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This Week in Regulation

11/05/17

Review of Appropriate Qualification Exam Standards

The FCA has recently issued a policy statement outlining the final, updated appropriate exam standards (AES) included within its training and competence (TC) sourcebook.

Its training and competence regime ensures financial services staff are appropriately qualified and regulated, with the overall aim of protecting consumers. The policy statement follows the FCA’s Consultation Paper in September 2017 and provides guidance on how to interpret and understand the appropriate qualification table, alongside feedback on the debate around producing a further equity release qualification.

Accredited Bodies who provide appropriate qualifications to the UK financial industry may find the policy statement of particular interest. The statement may also be of interest to firms and employees who must complete qualifications listed in the FCA’s training and competence sourcebook, in addition to prospective firms, employees or students that will need to complete the appropriate qualifications for career development.

 

Remuneration in CRD IV in Firms

Final rules and guidance have been published by the FCA to help firms understand the rules around remuneration policies and practices. Co-ordinating their resources with the European Banking Authority (EBA) guidelines on the policies of sound remuneration, this document outlines the requirements that firms are subjected to under the Capital Requirements Directive (CRD IV).

Changes have also been made to the FCA’s handbook to eliminate the differences between handbook provisions and the EBA guidelines. Guidance around remuneration has also been simplified within the FCA’s handbook and through their general guidance around proportionality.

The FCA has a view to publish new handbook guidance that aims to take into account some of the most frequently asked questions around the application of resources under the EBA guidelines, in addition to more general resources used in the FCA’s handbook.

The statement is applicable to a range of firms, including building societies, investment firms and overseas firms which must comply with the FCA’s remuneration code under SYSC 19A, SYSC 19C or SYSC 19D.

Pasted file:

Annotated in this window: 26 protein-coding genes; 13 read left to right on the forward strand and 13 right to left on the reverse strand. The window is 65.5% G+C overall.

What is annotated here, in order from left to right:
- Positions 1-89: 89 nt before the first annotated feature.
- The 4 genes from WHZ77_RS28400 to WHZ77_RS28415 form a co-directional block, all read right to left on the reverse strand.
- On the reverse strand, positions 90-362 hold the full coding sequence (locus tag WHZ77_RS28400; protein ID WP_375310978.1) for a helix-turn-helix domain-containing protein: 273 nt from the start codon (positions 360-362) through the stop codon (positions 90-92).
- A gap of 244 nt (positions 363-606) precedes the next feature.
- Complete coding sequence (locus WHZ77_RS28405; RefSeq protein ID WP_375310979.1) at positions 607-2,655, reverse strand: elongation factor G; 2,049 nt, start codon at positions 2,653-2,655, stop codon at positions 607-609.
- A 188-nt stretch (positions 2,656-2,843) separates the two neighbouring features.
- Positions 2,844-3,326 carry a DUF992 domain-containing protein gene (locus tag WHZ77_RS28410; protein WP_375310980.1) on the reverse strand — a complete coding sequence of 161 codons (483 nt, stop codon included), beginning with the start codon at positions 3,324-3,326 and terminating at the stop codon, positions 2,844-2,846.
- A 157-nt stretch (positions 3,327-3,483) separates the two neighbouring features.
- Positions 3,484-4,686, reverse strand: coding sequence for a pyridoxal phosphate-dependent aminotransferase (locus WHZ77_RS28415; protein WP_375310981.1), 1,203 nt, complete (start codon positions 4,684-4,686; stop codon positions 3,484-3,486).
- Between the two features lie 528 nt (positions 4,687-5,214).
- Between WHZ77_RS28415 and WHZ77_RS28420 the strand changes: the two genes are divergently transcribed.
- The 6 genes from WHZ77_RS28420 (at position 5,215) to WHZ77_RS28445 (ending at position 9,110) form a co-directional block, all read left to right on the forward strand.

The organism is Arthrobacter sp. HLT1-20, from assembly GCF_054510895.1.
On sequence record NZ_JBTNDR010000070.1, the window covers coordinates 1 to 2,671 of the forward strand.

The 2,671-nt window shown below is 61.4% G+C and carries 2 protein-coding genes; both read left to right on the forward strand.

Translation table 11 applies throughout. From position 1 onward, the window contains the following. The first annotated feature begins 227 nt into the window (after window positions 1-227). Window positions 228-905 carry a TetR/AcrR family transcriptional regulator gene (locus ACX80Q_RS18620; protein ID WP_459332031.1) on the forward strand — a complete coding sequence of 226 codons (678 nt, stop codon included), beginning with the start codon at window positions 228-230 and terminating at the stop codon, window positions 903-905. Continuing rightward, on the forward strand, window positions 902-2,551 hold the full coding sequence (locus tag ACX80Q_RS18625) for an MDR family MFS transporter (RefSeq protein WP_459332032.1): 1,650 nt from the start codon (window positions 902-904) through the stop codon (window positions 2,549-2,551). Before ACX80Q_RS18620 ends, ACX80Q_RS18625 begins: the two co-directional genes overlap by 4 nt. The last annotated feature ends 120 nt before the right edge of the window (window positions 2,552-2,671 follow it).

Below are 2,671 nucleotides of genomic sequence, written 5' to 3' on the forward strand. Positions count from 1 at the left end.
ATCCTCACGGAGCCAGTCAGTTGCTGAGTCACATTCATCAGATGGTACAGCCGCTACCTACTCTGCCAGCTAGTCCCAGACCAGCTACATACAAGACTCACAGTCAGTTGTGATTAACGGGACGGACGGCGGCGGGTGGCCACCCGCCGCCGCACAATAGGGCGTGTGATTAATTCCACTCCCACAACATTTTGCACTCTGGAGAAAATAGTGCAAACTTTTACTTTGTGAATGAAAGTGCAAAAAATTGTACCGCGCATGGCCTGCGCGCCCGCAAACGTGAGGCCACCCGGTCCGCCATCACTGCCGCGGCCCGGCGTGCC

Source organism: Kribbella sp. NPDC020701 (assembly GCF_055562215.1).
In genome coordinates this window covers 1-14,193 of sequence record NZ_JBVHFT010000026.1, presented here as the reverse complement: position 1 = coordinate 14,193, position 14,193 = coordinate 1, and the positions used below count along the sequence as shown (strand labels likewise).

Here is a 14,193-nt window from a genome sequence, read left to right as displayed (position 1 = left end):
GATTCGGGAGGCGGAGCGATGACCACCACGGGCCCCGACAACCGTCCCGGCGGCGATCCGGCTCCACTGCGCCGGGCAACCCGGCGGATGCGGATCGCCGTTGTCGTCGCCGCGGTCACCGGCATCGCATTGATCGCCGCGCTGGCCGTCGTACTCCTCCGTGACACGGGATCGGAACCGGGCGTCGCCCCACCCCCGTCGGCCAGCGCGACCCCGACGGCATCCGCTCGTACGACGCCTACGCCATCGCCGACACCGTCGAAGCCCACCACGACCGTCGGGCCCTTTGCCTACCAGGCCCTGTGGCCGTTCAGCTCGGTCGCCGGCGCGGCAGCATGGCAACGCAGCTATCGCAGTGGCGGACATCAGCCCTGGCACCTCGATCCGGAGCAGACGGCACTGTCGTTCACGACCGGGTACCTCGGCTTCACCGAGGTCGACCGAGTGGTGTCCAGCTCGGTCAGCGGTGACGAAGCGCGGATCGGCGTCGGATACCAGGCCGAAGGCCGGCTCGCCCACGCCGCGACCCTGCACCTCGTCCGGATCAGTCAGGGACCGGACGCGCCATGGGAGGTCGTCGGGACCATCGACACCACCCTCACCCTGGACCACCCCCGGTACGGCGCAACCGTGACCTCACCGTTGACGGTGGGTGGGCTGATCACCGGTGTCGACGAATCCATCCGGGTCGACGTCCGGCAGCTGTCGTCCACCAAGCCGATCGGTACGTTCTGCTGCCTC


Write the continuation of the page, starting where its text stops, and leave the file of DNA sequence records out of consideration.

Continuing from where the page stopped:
Monthly PPI Refunds and Compensation

Devised to cover circumstances where debt or credit repayments can’t be met through circumstances such as redundancy, the inability to work through ill health, an accident, a disability or death, payment protection insurance (PPI) has previously acted as a safety blanket for consumers across the UK. Nowadays, PPI is hardly sold due to the level of mis-selling that has previously occurred. The FCA provides information on the way in which payment protection insurance is sold, how you can complain and claim money back for the policy you’ve paid for.

A recent statement from the FCA outlines that £235.3m was paid out to customers who complained about the method in which they were sold payment protection insurance. A total of £235.3m was paid to customers in February 2017, taking the total amount paid since January 2011 to £26.7 billion.

Refunds and compensation paid to customers who were mis-sold PPI are provided in a monthly analysis by the FCA. As of September 2015, 95% of the complaints about the sale of PPI have come from 23 firms. A deadline of 29 August 2019 has been set by the FCA for consumers to complain about the way in which their PPI policy was sold.

 

Policy Development Update

The FCA have recently issued a policy development update including information on the FCA’s most recent and forthcoming publications. Including these recent publications:

The publications are listed in the FCA’s handbook under the appropriate blocks where the policy is likely to be utilised. The blocks cover:

  • High level standards
  • Business standards
  • Specialist sourcebooks
  • Other

These blocks are explained in the FCA’s Handbook readers guide

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